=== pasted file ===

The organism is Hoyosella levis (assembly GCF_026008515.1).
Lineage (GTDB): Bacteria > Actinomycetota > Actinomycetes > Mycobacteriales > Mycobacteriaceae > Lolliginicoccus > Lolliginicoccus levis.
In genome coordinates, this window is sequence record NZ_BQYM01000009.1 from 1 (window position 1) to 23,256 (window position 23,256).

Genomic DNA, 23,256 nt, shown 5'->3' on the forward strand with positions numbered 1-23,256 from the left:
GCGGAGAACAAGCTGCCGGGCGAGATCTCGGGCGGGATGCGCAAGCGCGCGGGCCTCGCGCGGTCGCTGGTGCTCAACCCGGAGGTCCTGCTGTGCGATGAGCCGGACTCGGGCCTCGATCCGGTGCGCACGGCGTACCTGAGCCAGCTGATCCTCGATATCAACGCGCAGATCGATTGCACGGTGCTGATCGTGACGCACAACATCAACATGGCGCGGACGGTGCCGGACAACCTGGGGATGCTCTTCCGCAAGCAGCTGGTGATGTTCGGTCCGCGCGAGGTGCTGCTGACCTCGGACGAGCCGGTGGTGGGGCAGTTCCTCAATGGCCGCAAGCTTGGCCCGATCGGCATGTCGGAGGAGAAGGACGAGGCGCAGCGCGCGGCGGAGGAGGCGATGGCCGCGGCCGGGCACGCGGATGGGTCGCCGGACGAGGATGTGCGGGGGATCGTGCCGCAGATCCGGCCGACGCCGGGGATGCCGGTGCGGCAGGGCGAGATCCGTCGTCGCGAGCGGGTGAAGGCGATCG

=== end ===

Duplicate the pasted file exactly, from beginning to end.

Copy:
The organism is Hoyosella levis (assembly GCF_026008515.1).
Lineage (GTDB): Bacteria > Actinomycetota > Actinomycetes > Mycobacteriales > Mycobacteriaceae > Lolliginicoccus > Lolliginicoccus levis.
In genome coordinates, this window is sequence record NZ_BQYM01000009.1 from 1 (window position 1) to 23,256 (window position 23,256).

Genomic DNA, 23,256 nt, shown 5'->3' on the forward strand with positions numbered 1-23,256 from the left:
GCGGAGAACAAGCTGCCGGGCGAGATCTCGGGCGGGATGCGCAAGCGCGCGGGCCTCGCGCGGTCGCTGGTGCTCAACCCGGAGGTCCTGCTGTGCGATGAGCCGGACTCGGGCCTCGATCCGGTGCGCACGGCGTACCTGAGCCAGCTGATCCTCGATATCAACGCGCAGATCGATTGCACGGTGCTGATCGTGACGCACAACATCAACATGGCGCGGACGGTGCCGGACAACCTGGGGATGCTCTTCCGCAAGCAGCTGGTGATGTTCGGTCCGCGCGAGGTGCTGCTGACCTCGGACGAGCCGGTGGTGGGGCAGTTCCTCAATGGCCGCAAGCTTGGCCCGATCGGCATGTCGGAGGAGAAGGACGAGGCGCAGCGCGCGGCGGAGGAGGCGATGGCCGCGGCCGGGCACGCGGATGGGTCGCCGGACGAGGATGTGCGGGGGATCGTGCCGCAGATCCGGCCGACGCCGGGGATGCCGGTGCGGCAGGGCGAGATCCGTCGTCGCGAGCGGGTGAAGGCGATCG